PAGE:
The hinted-at Greek tragedy wasn’t as monumental as I would have thought–although, I suppose, that just may have been Lawson’s point. Kate Morrison took her brother’s fate to a realm that was more her fantasy than his reality, and so what she leads us to believe is a tragic fate is simply … life happening. Lest I sound glib about orphaned children, an unplanned pregnancy, murder, and a university education left behind, the “life happening” was difficult. But difficult in the way that our lives are messy, complicated, and often fall short of our expectations.

What I found most disturbing was Kate’s emotional vacuum–until I realized that I’ve done the same when living through a crisis. In fact, I would be hard-pressed to recall my own emotional life during those years of single-parenthood. Most compelling was Kate’s realization that the family history she had created was more fiction than fact–based on the life she had wanted them all to live, on the people she had wanted them to be. That’s probably the single-most important lesson I’ve learned in the past several years–that love is much easier (and rich and satisfying) when you love the person who IS, not the person you think you want them to be.

Crow Lake is a good read–and Lawson’s insight is spot on.

Easy peasy lemon squeezy

Murder at the Watergate
by Margaret Truman

I may be the last reader on earth to try one of Margaret Truman’s Washington “Murder at …” series. A colleague who moved on to another job left it in a crate of books for me to use at school, and I snagged it at the end of the summer while setting up my room. Murder at the Watergate was a surprise–light, breezy and entertaining. Truman shamelessly “place drops” (rather than name drops), so it’s a perfect fit for a news addict like me. I read it over Labor Day and it was a fun cap on my summer reading. I’ve long been a Grisham fan for light reading, but have been disappointed in some of his more recent law books. (Does anyone else think he’s lost his knack for an ending with a twist?) I think when I need fluff, I just might move through some of Truman’s other Murder at … titles.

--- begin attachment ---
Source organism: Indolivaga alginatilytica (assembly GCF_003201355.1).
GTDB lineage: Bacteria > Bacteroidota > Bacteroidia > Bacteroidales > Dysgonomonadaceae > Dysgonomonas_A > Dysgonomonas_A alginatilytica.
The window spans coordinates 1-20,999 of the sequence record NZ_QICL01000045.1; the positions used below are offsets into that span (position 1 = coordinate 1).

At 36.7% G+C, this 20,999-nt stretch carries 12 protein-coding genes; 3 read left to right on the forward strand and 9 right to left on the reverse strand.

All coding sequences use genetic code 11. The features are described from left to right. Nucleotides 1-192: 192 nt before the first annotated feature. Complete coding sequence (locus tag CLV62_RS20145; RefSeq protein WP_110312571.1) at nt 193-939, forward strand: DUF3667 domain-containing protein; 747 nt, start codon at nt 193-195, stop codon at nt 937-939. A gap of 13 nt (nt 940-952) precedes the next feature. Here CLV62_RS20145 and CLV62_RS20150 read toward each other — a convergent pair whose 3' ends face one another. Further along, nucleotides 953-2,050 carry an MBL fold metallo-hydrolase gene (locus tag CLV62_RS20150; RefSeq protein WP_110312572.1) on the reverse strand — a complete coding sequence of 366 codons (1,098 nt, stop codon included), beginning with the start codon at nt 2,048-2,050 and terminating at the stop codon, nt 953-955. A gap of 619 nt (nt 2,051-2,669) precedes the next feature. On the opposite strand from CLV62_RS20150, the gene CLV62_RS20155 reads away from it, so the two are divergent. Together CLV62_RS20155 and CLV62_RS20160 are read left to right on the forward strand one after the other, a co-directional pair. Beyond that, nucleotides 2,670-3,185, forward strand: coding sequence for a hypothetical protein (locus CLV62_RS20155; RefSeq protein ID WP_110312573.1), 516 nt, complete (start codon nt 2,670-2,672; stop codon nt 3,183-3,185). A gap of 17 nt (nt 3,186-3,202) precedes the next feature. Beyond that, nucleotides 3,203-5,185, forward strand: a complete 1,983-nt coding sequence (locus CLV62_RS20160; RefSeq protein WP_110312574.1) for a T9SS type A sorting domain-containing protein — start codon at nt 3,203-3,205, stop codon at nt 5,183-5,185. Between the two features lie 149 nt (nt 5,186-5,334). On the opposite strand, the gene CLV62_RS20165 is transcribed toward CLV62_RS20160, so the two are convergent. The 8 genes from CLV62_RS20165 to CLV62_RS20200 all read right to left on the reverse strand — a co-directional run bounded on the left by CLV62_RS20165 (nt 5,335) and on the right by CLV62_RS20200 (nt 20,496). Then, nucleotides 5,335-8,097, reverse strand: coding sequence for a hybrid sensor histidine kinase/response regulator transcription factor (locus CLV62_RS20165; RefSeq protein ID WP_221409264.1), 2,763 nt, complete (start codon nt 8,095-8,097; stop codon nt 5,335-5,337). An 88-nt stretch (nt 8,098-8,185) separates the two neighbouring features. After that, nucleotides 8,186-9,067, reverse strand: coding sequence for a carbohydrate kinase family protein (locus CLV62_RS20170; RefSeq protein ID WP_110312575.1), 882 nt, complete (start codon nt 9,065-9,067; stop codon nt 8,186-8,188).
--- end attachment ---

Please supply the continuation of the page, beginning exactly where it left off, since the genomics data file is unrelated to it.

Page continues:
The Photograph
by Penelope Lively

So while the piles of papers hooked me, I’ve not read a book since Olive Kitteridge where the main characters are so very unlikeable. Elaine is a driven, hardened woman–really such a cliche–while her husband is a feckless ne’er do well who rides on her coattails (another cliche!). TV historian Glyn is really Elaine’s counterpoint, and all the while, Kath (we were to assume she was the shallow character) was the lost, misunderstood soul whose gorgeous exterior hid a bleak interior life. Because of the cliches (perhaps) I really didn’t feel compelled to read pell mell, which was sad, considering the summer is ending and reading time will become dear; rather, I soldiered on and finally finished.

But those piles of papers slipping and sliding out of the landing cupboard did keep me going. Glyn’s pursuit of the truth (one, mind you, that he didn’t care to find while his wife was living) was manic–and I thought of dad’s tortured retelling of his early years. He, too, was manic–and also skewed, I’m guessing, every nuance he found in the photos. Glyn did the same, perhaps hoping to find himself the sympathetic one after living years of self-absorption. Hmmmm. Sounds disturbingly similar to dad’s account–and perhaps for the same reason.

Sidenote: Isn’t “detritus” one of the best words in the world? I just love it!